Valdosta Daily Times

Local Sports

June 12, 2014

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Wildcats getting most out of wood bats this summer

VALDOSTA — With a summer full of playing travel ball in addition to games with Valdosta High, a number of the Wildcats are going old school.

Gone — for the summer anyway — is the ping of swinging aluminum, replaced by wood.

“I try to swing wood in the summer because it’s a little heavier bat and a little bit harder sweet spot to hit with,” Valdosta’s Craig Barry said, who started on the mound before also playing right field Wednesday at Bazemore Field.

“If you’re swinging with it on the tee or in the cage, it really helps with your strength.”

It didn’t slow down the Wildcats, who defeated visiting Cook 7-3 with their wood-bat attack.

Barry is far from alone in swinging wood this summer. Logan Stephens, Seth Shuman, Brennan Goodson, Jacob McMillan and Richard Moseley — all regulars for the Wildcats during their Class AAAAAA quarterfinal season this past spring — were all swinging wood bats as well, in addition to some of the Wildcats trying to find their roles.

To Valdosta coach Bart Shuman, going with wood instead of aluminum is perfectly OK.

“Most all of them are playing travel ball of some sort and they’re just trying to stay with it,” he said. “It’s tougher to hit than the BBCOR, but if they want to hit with them that’s fine with me.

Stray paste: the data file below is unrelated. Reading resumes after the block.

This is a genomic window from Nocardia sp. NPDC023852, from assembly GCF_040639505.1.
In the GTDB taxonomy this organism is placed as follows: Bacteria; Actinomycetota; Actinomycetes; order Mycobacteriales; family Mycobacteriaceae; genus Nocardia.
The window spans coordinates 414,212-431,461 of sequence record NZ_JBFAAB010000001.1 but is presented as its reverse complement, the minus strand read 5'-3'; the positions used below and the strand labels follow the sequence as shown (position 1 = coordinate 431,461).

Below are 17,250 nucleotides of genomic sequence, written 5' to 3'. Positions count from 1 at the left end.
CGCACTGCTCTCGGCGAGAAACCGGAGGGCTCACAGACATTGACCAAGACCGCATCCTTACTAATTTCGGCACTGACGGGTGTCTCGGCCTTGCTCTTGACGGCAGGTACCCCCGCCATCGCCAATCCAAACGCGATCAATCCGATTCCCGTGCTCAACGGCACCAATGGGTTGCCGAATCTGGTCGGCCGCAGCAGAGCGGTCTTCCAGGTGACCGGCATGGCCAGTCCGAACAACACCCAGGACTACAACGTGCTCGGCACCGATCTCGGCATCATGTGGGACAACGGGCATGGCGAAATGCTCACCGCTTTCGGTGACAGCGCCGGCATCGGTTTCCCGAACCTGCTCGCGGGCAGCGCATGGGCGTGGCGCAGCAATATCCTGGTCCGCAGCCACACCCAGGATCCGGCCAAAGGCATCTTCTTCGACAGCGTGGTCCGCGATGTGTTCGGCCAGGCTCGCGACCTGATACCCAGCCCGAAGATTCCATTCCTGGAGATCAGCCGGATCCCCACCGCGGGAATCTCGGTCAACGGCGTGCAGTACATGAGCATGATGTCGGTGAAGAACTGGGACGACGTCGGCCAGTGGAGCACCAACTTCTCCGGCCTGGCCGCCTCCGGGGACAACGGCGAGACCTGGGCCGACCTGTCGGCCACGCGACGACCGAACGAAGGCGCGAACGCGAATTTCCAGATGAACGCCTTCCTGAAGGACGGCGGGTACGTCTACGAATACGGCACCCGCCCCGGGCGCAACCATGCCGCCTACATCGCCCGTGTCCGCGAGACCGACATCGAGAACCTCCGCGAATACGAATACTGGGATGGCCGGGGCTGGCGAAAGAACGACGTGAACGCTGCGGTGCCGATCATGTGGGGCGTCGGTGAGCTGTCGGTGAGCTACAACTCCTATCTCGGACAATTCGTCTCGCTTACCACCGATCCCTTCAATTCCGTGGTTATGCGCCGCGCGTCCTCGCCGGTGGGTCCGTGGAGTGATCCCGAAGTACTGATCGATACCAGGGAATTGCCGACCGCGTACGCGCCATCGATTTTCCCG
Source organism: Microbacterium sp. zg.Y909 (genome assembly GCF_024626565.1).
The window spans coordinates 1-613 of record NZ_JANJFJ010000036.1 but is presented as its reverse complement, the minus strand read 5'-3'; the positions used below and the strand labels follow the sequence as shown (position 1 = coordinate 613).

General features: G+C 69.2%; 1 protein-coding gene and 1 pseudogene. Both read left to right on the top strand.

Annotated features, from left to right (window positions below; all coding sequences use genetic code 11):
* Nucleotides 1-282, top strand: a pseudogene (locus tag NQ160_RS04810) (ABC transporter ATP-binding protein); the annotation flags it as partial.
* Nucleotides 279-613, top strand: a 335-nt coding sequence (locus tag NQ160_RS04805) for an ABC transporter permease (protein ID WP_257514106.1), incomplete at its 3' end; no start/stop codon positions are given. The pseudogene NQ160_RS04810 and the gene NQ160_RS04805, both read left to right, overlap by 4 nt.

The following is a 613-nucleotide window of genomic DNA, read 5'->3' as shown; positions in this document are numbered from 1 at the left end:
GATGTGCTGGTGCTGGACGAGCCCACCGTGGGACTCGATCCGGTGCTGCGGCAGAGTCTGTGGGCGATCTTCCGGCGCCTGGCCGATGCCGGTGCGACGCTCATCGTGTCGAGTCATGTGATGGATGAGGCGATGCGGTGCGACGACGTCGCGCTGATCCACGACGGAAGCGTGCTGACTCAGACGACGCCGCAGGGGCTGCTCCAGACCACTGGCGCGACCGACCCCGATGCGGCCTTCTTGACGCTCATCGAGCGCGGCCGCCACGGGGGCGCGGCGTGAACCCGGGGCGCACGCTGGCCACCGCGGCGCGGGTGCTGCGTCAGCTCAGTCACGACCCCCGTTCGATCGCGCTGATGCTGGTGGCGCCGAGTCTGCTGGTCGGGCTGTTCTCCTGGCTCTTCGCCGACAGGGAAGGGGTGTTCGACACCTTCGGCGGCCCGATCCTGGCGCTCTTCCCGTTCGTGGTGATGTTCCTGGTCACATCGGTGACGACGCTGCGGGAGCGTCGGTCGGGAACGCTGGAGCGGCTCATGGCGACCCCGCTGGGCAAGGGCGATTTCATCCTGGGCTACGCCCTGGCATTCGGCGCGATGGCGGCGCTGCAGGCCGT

“It’s good practice.”

And while swinging wood is different. It doesn’t take long to get acclimated, according to Barry. In fact the Wildcats’ cleanup hitter prefers the challenge the wood bat provides with its smaller sweet spot and heavier nature.

“Most of the summer ball tournaments we go to with Chain (out of Savannah), we swing with wood because that’s what everybody’s looking at,” Barry said. “BBCOR is just a little bit different, but it’s just something I prefer.

“If you hit one into the gap and they cut it off and hold you to a single with a wood bat, sometimes with an aluminum bat that’s a double standing up. It just shows true hitters. Like weak groundballs on the infield, if you’re swinging wood it’s probably just a little easier play because it’s not hit as hard.”

Sometimes that can be a benefit as well as two Valdosta hitters reached base Wednesday on bloop singles that likely carry to the outfield off an aluminum bat.

Shuman also is a fan of the way wood bats changes the game.

“You’ve got to really hit it right on the button if you want to get a hit,” he said. “And also defensively, I like it, because you get a lot more groundballs and more defensive plays.”

Plus it provides a change — an improvement — for the Wildcats down the road.

“It’s a little more end loaded so you’ve got to keep your hands in,” Barry said. “I feel like it’s not heavier but the weight distribution, it helps you. It shows true hitters.”

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